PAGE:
Sanjeev has neither trained nor delegated any authority to Sebastian. Sebatian is an overzealous employee, who wants to step into the shoes of his boss as early as possible, and develop his lobby by showering favours on his subordinates, by granting leaves etc to them, without knowledge of his boss. But when his boss actually intended delegating authority, he got irritated. For any employee to learn and grow, he has to develop patience, understanding (Hanuman did not misunderstand his Lord, when he was admonished for burning the Lanka) and obedience. After all, Sebastian is no Hanuman to understand his boss and show patience, understanding and obedience. That’s why he failed. Trust is a two way channel – Boss to have trust in the employee, and the employee in the boss. And it requires time, patience, understanding, obedience, hard work and perseverance on either side.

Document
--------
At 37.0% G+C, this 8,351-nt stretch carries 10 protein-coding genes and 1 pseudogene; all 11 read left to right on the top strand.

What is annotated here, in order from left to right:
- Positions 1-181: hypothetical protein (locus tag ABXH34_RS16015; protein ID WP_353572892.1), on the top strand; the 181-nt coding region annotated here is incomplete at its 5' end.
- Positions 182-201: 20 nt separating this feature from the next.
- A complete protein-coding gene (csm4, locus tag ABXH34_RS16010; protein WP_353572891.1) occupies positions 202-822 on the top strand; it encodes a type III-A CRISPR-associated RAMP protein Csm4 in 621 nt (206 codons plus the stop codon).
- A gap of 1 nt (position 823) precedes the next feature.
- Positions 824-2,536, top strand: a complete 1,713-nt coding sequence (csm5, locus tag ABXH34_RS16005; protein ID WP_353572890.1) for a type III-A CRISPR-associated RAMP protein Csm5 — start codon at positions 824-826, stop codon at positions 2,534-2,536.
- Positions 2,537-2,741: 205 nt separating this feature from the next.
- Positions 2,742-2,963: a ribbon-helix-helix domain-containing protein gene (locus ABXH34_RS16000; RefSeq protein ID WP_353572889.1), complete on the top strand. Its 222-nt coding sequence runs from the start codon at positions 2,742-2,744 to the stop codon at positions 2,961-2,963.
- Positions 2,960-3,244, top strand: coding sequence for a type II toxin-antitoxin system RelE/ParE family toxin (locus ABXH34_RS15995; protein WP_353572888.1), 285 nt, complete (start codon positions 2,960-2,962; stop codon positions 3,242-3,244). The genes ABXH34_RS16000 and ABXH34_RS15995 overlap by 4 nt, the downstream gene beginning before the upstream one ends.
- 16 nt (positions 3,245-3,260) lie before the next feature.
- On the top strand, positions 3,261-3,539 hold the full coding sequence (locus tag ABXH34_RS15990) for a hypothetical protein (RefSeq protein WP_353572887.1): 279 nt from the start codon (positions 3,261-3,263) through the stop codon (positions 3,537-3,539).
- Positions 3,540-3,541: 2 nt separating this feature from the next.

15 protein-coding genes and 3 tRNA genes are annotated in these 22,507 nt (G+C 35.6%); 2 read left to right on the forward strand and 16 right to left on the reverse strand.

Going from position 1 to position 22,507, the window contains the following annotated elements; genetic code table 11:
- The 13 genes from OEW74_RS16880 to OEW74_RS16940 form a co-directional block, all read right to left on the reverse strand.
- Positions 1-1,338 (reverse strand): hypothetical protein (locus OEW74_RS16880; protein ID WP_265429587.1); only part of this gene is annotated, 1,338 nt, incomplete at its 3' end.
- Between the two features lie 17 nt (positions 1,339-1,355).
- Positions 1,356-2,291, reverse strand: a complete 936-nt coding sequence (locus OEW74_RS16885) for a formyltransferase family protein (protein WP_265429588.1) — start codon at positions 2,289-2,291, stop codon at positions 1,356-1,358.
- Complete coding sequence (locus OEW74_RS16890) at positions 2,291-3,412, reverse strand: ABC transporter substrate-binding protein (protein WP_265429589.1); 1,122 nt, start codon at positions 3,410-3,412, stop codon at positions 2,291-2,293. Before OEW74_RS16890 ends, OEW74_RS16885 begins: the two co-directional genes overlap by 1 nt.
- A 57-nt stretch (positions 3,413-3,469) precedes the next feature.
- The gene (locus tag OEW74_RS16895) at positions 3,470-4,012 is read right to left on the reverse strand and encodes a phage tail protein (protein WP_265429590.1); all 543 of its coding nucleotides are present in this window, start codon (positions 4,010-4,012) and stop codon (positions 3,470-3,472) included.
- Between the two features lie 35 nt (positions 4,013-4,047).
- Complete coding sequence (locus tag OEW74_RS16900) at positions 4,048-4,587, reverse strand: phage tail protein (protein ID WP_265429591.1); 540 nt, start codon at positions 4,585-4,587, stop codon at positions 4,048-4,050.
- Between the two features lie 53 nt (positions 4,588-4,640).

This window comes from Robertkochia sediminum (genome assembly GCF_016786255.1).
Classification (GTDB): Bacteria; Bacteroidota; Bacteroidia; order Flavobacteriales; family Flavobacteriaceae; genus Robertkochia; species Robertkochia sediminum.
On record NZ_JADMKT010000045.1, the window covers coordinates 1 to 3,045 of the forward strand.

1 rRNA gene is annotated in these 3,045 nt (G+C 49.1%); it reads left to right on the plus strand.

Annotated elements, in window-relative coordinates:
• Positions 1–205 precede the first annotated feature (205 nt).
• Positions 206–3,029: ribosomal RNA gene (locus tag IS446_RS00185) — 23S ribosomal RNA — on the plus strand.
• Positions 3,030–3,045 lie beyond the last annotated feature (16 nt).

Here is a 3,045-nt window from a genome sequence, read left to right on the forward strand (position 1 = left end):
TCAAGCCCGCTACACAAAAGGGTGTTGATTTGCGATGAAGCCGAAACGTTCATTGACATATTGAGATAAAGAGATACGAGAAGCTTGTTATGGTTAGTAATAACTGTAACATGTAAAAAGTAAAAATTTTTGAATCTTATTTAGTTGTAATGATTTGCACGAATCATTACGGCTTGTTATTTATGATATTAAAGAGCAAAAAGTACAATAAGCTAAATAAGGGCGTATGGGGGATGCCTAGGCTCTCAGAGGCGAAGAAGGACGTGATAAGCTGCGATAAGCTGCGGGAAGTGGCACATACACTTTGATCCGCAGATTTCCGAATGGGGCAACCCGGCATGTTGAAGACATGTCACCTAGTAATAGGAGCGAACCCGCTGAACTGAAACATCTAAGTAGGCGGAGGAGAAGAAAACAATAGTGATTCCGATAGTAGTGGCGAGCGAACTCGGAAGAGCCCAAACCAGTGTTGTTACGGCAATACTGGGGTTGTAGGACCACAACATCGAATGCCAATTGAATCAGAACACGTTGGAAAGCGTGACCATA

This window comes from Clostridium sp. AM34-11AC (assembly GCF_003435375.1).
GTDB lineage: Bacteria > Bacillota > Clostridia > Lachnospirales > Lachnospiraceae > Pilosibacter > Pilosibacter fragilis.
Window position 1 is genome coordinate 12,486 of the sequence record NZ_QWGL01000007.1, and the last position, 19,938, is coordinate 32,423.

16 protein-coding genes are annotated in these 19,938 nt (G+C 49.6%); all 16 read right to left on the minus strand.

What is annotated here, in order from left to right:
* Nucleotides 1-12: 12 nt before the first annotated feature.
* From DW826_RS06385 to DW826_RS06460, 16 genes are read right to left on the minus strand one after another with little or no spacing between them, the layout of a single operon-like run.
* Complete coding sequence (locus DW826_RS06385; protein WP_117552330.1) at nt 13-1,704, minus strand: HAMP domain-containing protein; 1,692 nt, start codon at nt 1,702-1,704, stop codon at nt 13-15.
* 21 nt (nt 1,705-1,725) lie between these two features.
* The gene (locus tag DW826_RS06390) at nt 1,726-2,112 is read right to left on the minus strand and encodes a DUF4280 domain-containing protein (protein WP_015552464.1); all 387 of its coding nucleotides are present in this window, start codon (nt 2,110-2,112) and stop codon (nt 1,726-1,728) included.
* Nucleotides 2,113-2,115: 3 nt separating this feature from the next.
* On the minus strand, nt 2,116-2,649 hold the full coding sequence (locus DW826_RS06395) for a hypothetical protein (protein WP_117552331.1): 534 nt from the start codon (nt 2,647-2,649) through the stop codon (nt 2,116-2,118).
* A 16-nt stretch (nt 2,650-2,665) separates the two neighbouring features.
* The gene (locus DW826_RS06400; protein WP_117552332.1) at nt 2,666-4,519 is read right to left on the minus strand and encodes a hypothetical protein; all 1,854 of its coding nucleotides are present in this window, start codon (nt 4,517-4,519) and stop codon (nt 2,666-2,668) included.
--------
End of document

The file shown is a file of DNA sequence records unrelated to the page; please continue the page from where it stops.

• Firstly, hats off to Mr.Dev Dutt for his ‘correlation’ of leadership skills with Hanuman’s….no no Mahavir’s rescuing the life of Lakshman.

      Your comment on the article is eloborative, apt and exhaustive. Sufficient dose of decentralization is absolutely necessary to inculcate accountability / responsibility.

      I am glad to be introduced to this BLOG !

  • This is very good article… Being at leader position it gave me such a inside…
    Thanks a lot

  • Firstly, hats off to Mr.Dev Dutt for his ‘correlation’ of leadership skills with Hanuman’s….no no Mahavir’s rescuing the life of Lakshman.

    Your comment on the article is eloborative, apt and exhaustive. Sufficient dose of decentralization is absolutely necessary to inculcate accountability / responsibility.

    I am glad to be introduced to this BLOG !

  • Seshagiri Rao Devaguptapu

    Fantastic article. i always believed in Trusting a person and and sincerely worked towards it. In all my 42 years of working life I followed it. it gave me rich dividends. My subordinates always loved me and gave me a standing ovation when i left the job for better opportunities. Now this article reinforces what I did was right and I feel nice. Thank you.

  • P.R.Kaushik

    Nice Article Sir. The last para says it all.